Josh Parks – Compositing Artist interview

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Josh Parks is a compositor currently at Bluebolt London, having previously worked for Industrial Light and Magic London, Double Negative and MPC. Josh also shares his knowledge with the VFX industry by teaching at universities and on his site www.compositingpro.com.

 

 


  • What are you working on at the moment and where can we find you? 

I’ve just got back to London after working at Important Looking Pirates in Stockholm, so I’m now back at Bluebolt working on some fun shows! As well as writing/teaching in the evenings at compositingpro.com

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  • Writing for the 3DWorld, Lecturer at Hertfordshire University as in many blog posts, I can see sharing knowledge is important to you. How do you see it after doing it for some time now?

Teaching is still incredibly enjoyable to me, I think it is a nice balance with compositing, which is generally more headphones on and focus on getting the shot looking good. I enjoy teaching for the same reason I enjoy compositing the problem-solving aspect of it. In regards to a pre-recorded tutorial, it’s the challenge of getting the viewer to understand a set of techniques as quickly and clear as possible so that they can start using them in their work straight away.

For the 1on1 training, I do it’s working out how to structure and word a course in order for the student to progress as quickly as possible. For instance one of my students is coder so understands certain aspects of compositing easier than others and is finding other areas trickier, whereas another of my students is great at the creative look stuff however struggles a little with the technical. So I love the challenge of getting them to where they want to be in the most efficient way,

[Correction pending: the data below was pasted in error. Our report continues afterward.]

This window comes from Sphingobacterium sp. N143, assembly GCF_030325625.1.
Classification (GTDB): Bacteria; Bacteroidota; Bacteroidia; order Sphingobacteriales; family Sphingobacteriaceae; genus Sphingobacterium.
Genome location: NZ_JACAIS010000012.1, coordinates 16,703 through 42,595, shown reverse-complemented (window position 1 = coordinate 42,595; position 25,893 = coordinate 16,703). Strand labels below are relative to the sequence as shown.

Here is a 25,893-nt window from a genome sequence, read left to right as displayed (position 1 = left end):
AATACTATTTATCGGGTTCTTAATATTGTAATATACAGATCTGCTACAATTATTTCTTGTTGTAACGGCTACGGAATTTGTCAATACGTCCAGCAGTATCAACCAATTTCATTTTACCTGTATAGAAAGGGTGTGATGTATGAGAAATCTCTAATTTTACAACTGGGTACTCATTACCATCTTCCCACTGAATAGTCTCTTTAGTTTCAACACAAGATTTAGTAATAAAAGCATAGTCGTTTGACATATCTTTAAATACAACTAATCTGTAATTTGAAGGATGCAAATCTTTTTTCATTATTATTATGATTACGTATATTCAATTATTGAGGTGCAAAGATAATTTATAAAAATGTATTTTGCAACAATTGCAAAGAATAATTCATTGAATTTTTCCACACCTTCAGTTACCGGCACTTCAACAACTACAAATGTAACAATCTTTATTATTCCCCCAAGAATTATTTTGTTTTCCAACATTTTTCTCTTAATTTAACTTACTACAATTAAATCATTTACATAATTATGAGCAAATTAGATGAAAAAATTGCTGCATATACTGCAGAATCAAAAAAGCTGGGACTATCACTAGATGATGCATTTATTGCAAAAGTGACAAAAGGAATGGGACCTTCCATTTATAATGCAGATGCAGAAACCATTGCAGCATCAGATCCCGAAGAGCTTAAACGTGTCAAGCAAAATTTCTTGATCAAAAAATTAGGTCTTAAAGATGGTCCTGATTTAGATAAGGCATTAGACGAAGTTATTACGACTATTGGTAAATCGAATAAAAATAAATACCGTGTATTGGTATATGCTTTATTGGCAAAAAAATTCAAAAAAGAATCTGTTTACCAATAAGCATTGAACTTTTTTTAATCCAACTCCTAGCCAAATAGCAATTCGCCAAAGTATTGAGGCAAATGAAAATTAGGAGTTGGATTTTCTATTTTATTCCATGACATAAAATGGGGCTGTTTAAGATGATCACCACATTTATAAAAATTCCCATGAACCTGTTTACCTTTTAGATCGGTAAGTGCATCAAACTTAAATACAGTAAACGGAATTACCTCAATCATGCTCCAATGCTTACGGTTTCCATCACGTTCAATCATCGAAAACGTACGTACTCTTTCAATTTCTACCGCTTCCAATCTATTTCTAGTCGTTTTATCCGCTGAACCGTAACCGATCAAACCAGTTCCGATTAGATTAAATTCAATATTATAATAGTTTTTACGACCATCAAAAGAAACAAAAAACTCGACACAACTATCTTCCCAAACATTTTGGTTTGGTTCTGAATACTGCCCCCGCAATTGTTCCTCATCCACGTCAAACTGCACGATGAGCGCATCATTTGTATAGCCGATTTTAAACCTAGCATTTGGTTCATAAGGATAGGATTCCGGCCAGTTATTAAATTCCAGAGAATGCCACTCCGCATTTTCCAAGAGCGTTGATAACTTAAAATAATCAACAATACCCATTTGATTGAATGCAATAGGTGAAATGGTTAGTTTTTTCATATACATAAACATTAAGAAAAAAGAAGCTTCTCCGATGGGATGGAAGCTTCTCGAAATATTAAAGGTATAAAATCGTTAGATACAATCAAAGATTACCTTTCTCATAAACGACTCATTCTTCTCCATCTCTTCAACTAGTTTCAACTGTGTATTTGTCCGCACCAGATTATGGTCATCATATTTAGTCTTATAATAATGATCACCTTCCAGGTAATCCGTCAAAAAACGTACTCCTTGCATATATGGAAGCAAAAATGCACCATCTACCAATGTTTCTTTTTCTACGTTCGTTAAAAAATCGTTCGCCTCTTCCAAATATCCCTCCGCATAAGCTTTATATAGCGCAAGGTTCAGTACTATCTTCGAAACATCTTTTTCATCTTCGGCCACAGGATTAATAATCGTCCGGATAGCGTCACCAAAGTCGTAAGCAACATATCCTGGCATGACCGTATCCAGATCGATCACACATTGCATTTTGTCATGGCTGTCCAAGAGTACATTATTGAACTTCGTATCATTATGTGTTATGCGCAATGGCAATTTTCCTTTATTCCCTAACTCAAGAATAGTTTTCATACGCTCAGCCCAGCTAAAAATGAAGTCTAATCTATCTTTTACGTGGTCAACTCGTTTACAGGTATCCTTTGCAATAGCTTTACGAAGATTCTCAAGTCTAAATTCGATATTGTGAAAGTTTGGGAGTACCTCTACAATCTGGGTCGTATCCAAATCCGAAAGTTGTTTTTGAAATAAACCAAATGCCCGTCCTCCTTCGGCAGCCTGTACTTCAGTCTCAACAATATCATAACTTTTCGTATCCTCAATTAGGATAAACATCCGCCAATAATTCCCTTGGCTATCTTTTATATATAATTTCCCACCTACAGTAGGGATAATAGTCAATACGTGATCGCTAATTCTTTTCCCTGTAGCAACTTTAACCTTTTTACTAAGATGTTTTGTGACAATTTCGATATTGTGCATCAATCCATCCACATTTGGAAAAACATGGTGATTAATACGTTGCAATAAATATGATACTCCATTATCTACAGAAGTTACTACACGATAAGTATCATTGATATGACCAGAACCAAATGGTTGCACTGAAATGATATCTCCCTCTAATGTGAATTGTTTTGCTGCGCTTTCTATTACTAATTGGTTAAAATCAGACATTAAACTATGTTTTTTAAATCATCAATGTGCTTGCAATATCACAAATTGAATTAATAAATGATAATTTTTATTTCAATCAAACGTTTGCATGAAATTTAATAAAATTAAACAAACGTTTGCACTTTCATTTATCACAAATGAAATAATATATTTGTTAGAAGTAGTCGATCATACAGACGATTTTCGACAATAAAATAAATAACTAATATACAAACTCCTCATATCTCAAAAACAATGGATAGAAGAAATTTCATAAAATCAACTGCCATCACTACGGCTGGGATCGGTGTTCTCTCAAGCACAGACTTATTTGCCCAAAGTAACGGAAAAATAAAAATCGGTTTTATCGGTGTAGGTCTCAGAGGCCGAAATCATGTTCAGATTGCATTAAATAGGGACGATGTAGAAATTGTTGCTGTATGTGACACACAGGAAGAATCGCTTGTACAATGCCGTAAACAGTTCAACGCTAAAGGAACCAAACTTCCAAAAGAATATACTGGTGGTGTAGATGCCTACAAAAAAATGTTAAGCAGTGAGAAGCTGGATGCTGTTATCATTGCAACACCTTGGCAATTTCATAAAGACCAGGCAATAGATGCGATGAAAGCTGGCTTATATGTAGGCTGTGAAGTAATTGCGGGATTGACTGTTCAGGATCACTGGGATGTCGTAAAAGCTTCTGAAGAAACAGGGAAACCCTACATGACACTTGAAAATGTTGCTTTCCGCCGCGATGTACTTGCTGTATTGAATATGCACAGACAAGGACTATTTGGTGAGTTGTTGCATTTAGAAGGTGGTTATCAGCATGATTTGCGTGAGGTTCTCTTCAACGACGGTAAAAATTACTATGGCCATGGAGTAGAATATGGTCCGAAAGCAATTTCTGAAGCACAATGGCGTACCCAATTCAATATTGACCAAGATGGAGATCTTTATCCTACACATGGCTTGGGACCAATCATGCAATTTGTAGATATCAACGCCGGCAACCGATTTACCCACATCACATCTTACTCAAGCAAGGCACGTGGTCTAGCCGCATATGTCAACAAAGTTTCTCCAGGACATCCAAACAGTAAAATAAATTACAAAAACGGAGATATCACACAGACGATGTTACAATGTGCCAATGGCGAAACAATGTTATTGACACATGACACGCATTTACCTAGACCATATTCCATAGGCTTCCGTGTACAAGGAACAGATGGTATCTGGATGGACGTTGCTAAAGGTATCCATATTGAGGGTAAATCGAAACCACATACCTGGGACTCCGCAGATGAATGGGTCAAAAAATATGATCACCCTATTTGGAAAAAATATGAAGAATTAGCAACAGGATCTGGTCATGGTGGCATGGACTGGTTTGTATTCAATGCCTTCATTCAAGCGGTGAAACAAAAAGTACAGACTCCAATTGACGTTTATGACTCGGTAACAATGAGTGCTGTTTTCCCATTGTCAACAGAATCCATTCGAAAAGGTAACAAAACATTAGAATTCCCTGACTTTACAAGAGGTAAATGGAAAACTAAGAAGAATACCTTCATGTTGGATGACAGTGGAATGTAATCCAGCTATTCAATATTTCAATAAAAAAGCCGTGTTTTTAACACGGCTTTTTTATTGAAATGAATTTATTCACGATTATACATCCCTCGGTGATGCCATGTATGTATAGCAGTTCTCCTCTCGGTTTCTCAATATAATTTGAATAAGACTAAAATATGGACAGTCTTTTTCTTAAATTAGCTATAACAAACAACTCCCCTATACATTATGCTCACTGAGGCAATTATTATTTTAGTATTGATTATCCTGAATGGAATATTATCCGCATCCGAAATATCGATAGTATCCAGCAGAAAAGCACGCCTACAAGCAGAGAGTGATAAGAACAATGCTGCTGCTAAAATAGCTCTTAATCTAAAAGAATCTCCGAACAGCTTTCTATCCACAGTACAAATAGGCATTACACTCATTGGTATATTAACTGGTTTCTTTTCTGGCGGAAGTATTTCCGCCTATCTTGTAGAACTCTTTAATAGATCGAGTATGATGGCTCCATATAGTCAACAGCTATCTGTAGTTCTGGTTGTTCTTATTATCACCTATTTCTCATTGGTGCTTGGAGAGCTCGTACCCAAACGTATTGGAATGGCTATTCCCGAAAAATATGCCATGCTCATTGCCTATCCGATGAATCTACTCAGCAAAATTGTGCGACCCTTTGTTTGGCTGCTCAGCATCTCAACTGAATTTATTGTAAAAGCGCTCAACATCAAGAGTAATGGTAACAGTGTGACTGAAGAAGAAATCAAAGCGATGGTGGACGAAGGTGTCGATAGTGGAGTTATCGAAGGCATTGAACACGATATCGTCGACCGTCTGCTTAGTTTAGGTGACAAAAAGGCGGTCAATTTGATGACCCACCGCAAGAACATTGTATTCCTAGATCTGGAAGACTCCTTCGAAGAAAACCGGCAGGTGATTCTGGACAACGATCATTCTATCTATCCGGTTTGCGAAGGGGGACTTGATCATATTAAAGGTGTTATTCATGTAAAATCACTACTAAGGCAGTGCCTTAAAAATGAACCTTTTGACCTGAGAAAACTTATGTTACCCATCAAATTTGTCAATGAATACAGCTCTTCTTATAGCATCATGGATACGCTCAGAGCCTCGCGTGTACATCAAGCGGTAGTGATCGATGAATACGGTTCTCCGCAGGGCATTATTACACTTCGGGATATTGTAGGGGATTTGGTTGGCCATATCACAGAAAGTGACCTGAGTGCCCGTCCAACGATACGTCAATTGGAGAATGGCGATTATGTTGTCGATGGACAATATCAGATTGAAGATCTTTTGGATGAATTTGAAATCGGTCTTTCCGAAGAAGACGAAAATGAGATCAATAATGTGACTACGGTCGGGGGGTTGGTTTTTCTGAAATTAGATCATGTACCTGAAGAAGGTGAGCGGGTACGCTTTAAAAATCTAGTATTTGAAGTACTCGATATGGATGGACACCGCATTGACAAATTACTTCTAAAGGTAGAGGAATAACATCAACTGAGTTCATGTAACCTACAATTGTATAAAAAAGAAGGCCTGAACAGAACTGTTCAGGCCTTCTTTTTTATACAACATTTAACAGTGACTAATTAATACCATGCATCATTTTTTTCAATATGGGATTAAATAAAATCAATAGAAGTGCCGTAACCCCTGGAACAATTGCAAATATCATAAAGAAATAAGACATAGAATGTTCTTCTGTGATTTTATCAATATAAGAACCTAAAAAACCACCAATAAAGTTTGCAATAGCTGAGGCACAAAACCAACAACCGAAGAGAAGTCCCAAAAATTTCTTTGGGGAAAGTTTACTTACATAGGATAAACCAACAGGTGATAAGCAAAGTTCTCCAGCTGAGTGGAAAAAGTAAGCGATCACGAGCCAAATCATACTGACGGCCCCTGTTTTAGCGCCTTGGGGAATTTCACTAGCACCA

• Compositing Pro website is getting more followers and getting positive traction on the internet. How did you get the idea to start your compositing newsletter and training program?

So, I started the newsletter around 5 years ago, as I was following newsletters from other industries, designers etc and I thought it was crazy that there was nothing similar happening in VFX. I was at MPC at the time and people were sharing awesome articles with each other that others outside the company would find equally useful. So from there I started just making a list of cool stuff that I found and sending a newsletter out when I had enough cool stuff worth sharing. I now stick to one a month and the newsletter reaches compositors all around the world.

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In regards to the training I started teaching online, and realised that I only have x amount of hours I can teach after work, and was also getting frustrated by the amount of tutorials that where teaching things wrong, as well as dragging out topics to fill 8-20 hours worth of video so that they can justify a higher price, even though the amount of content is very little.  

So in order to scratch my own itch, I decided to make tutorials that would be straight to the point and explained in a simple thought out manner. Richard Feynman is a big hero of mine and he was great at explaining complicated physics in a way that anyone can understand. So my goal is to do the same with VFX topics. With the 1 on 1 training, I started due to a frustration of courses being the same for everyone, they weren’t dynamic so even if you were ahead you’d still have to work through each week of the course, it couldn’t change to best fit your current knowledge and the way you learn best. So far I’ve taught on set VFX supervisors, to artists wanting to move up, as well as people starting out with Nuke. All of them need a different course to give them what they need.

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  • Internet and social media presence are important for a freelancer. How do you approach it and do you have any rules or guides for managing freelance career using the internet?

Hmm, I don’t really have any rules, I generally reply to emails and linked messages in a batch and that’s about it.